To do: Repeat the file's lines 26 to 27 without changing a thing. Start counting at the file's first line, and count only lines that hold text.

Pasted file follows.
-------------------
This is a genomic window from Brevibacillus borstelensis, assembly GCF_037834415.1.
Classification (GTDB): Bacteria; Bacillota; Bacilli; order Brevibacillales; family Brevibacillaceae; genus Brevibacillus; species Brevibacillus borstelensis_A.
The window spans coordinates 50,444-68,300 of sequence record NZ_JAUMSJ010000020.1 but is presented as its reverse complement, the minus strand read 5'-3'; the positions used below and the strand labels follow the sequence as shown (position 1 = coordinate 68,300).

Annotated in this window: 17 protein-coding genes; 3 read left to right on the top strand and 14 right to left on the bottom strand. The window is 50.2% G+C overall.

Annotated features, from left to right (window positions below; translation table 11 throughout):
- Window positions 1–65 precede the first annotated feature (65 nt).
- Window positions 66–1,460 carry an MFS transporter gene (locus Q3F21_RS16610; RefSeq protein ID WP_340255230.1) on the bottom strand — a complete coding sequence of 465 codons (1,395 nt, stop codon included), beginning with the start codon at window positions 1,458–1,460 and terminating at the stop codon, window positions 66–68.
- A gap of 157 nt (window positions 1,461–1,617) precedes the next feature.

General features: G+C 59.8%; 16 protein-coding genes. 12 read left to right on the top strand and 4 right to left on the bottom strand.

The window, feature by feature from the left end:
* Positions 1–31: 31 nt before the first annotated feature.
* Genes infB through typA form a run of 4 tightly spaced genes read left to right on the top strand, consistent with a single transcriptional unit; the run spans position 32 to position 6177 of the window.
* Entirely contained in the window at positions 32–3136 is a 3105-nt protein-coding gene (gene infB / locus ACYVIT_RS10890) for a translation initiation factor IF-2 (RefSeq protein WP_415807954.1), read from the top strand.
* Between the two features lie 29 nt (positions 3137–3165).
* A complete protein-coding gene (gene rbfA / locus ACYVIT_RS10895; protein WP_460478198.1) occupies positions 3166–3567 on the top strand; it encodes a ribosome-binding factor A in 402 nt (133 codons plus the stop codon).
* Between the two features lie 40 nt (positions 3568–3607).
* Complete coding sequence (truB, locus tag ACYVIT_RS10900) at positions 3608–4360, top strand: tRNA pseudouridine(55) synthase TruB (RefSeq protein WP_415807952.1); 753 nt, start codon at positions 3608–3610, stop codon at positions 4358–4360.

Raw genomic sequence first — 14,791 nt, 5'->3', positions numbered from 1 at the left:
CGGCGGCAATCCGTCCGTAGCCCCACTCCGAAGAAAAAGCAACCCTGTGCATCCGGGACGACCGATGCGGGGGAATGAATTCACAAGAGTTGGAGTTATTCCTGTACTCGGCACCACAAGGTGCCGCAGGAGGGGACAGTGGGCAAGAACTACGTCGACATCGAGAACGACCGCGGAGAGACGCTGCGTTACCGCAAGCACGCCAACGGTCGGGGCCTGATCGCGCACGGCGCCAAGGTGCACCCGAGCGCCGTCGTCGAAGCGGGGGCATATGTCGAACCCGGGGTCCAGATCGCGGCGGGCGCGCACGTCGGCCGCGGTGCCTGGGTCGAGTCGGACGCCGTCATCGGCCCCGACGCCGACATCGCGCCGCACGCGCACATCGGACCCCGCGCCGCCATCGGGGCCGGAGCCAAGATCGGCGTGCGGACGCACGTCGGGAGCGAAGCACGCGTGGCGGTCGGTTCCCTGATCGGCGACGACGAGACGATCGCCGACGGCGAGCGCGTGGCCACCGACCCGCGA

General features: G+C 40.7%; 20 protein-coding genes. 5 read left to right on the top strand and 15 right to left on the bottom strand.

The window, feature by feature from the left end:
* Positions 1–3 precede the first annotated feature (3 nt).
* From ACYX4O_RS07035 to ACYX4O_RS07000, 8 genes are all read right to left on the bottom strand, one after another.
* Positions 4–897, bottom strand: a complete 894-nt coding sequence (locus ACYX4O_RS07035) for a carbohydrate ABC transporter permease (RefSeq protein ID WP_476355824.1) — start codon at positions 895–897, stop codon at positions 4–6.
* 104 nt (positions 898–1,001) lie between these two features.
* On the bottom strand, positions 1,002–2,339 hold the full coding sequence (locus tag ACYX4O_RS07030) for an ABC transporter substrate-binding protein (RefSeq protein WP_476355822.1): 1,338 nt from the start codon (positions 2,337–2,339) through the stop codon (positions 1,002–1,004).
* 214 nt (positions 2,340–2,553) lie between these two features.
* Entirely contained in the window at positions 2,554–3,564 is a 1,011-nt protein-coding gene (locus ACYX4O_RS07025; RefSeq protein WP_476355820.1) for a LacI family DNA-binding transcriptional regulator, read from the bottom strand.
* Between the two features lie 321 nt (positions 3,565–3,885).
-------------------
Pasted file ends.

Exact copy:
* On the bottom strand, positions 1,002–2,339 hold the full coding sequence (locus tag ACYX4O_RS07030) for an ABC transporter substrate-binding protein (RefSeq protein WP_476355822.1): 1,338 nt from the start codon (positions 2,337–2,339) through the stop codon (positions 1,002–1,004).
* 214 nt (positions 2,340–2,553) lie between these two features.